Disclosure: I worked for the Lamont campaign doing web design and production and some writing for the official blog (from 9/5/06 to 11/07/06).

Monday, July 03, 2006


Debate Expectations

There's only a few days left before the debate - with a holiday dead zone in between - so time is of the essence as both sides expectedly go about trying to set the bar lower for their own candidate and higher for their opponent. Sean Smith and Marion Steinfels did this in the run-up to the convention, repeatedly trying to set what they were certain was an unreachable bar of 30% of the delegates for Lamont, who promptly proceeded to surpass even their unrealistic expectations.

But unlike the convention, where many delegates' votes were uncertain until the last moment, the facts surrounding the debate are clear, and really blunt the impact of these expectations games.

Fact: Joe Lieberman is an experienced 18-year incumbent senator, who has run for Vice President once and President once, debating on the biggest national stage with the likes of Dick Cheney and John Kerry. He dispatched an 18-year incumbent himself in 1988, with his very good performances in debates against Lowell Weicker playing a key role in his election victory. In comparison, Ned Lamont is a complete neophyte as a debater, someone who until a few months ago never envisioned a future in politics. The television audience he faces on Thursday night will likely be the biggest he has ever faced.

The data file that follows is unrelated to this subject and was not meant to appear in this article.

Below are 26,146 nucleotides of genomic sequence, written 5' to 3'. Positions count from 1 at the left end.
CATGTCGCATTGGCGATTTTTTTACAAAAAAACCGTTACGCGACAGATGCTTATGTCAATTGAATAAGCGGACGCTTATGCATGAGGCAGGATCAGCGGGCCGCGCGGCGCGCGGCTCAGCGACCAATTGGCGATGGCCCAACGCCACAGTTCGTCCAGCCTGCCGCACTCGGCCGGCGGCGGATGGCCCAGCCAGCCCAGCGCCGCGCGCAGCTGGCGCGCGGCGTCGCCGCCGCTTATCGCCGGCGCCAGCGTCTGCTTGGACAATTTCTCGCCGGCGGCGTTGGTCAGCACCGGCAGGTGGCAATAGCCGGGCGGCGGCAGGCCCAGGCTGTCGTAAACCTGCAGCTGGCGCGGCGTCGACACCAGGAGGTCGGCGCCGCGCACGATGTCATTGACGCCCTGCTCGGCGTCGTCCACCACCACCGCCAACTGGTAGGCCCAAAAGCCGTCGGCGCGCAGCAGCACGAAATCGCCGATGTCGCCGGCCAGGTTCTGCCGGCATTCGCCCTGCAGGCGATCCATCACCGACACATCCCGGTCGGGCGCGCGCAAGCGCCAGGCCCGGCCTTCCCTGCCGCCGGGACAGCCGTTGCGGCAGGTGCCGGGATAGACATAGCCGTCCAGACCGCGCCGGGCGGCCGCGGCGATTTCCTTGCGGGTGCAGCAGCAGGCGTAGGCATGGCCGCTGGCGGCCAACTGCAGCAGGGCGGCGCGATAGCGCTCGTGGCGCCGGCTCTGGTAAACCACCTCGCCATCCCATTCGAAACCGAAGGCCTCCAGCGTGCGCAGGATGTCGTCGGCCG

Fact: Ned Lamont has challenged Joe Lieberman to a series of debates. Lieberman has so far only agreed to one. Yet, as three political science professors noted in yesterday's Courant, it's Joe who needs these debates, and the pressure is squarely on him:

"The fact Lieberman feels he has to debate him is a big victory already," said professor Don Greenberg, chairman of Fairfield University's political science department. "Lieberman has to convince Democrats they really can't afford to switch horses."

"He really is in a situation where he has to debate," said Gary Rose, chairman of the history and political science department at Sacred Heart University in Fairfield. "This is his way of really thwarting or attempting to thwart the roll Lamont is on. . . . To remain quiet would only give Lamont more opportunity to define him."...

...Ken Dautrich, a professor of public policy at the University of Connecticut, said he was surprised Lamont would want to "go toe to toe to someone who's been a vice presidential candidate."

While it may be politically unwise for Lamont to give the far more experienced Lieberman a chance to take him apart in a debate, it's not surprising that he would do so. From the beginning, the Lamont campaign has focused on talking about issues important to Connecticut Democrats - issues that Joe Lieberman has either ignored or been on the wrong side of for years. Debates like this one give the party a chance to have this discussion. It says a lot about the candidates' respective senses of obligation to their constituents that Lieberman is the one who doesn't want to hold more than one debate, when it's Lamont who has much more to lose by doing so.

So when Joe unleashes his personal attacks on Ned Lamont during the debate, remember the real reasons why each candidate is showing up to this debate in the first place. One is doing so because he has to, the other is doing so because he wants to.
That sounds like a laudable thought but if Lamont is going to jeapordize his position because he is a poor debater, who cares that it's a laudable position.
Jeez, I hope he does tremendous amount of prepping!!!
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